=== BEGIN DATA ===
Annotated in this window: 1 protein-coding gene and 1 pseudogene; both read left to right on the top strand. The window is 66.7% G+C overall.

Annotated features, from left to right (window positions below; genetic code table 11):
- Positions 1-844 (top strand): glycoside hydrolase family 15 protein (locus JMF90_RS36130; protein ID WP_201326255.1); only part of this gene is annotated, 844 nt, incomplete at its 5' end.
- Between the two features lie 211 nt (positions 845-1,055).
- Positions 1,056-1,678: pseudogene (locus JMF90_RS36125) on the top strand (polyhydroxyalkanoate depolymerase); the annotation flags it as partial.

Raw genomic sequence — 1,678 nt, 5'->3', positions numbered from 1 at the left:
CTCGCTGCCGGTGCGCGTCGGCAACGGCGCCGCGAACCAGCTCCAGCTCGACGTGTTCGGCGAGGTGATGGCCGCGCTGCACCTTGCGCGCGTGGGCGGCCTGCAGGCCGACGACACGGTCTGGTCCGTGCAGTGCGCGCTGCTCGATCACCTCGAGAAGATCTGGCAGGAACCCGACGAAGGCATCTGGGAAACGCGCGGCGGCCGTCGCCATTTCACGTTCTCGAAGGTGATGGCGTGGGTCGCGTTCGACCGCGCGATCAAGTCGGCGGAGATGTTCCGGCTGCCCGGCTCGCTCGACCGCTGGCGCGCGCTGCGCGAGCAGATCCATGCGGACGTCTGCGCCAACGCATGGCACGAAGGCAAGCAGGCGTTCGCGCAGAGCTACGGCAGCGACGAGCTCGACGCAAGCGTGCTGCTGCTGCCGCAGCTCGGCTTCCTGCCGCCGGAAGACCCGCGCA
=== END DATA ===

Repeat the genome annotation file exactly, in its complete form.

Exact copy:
Annotated in this window: 1 protein-coding gene and 1 pseudogene; both read left to right on the top strand. The window is 66.7% G+C overall.

Annotated features, from left to right (window positions below; genetic code table 11):
- Positions 1-844 (top strand): glycoside hydrolase family 15 protein (locus JMF90_RS36130; protein ID WP_201326255.1); only part of this gene is annotated, 844 nt, incomplete at its 5' end.
- Between the two features lie 211 nt (positions 845-1,055).
- Positions 1,056-1,678: pseudogene (locus JMF90_RS36125) on the top strand (polyhydroxyalkanoate depolymerase); the annotation flags it as partial.

Raw genomic sequence — 1,678 nt, 5'->3', positions numbered from 1 at the left:
CTCGCTGCCGGTGCGCGTCGGCAACGGCGCCGCGAACCAGCTCCAGCTCGACGTGTTCGGCGAGGTGATGGCCGCGCTGCACCTTGCGCGCGTGGGCGGCCTGCAGGCCGACGACACGGTCTGGTCCGTGCAGTGCGCGCTGCTCGATCACCTCGAGAAGATCTGGCAGGAACCCGACGAAGGCATCTGGGAAACGCGCGGCGGCCGTCGCCATTTCACGTTCTCGAAGGTGATGGCGTGGGTCGCGTTCGACCGCGCGATCAAGTCGGCGGAGATGTTCCGGCTGCCCGGCTCGCTCGACCGCTGGCGCGCGCTGCGCGAGCAGATCCATGCGGACGTCTGCGCCAACGCATGGCACGAAGGCAAGCAGGCGTTCGCGCAGAGCTACGGCAGCGACGAGCTCGACGCAAGCGTGCTGCTGCTGCCGCAGCTCGGCTTCCTGCCGCCGGAAGACCCGCGCA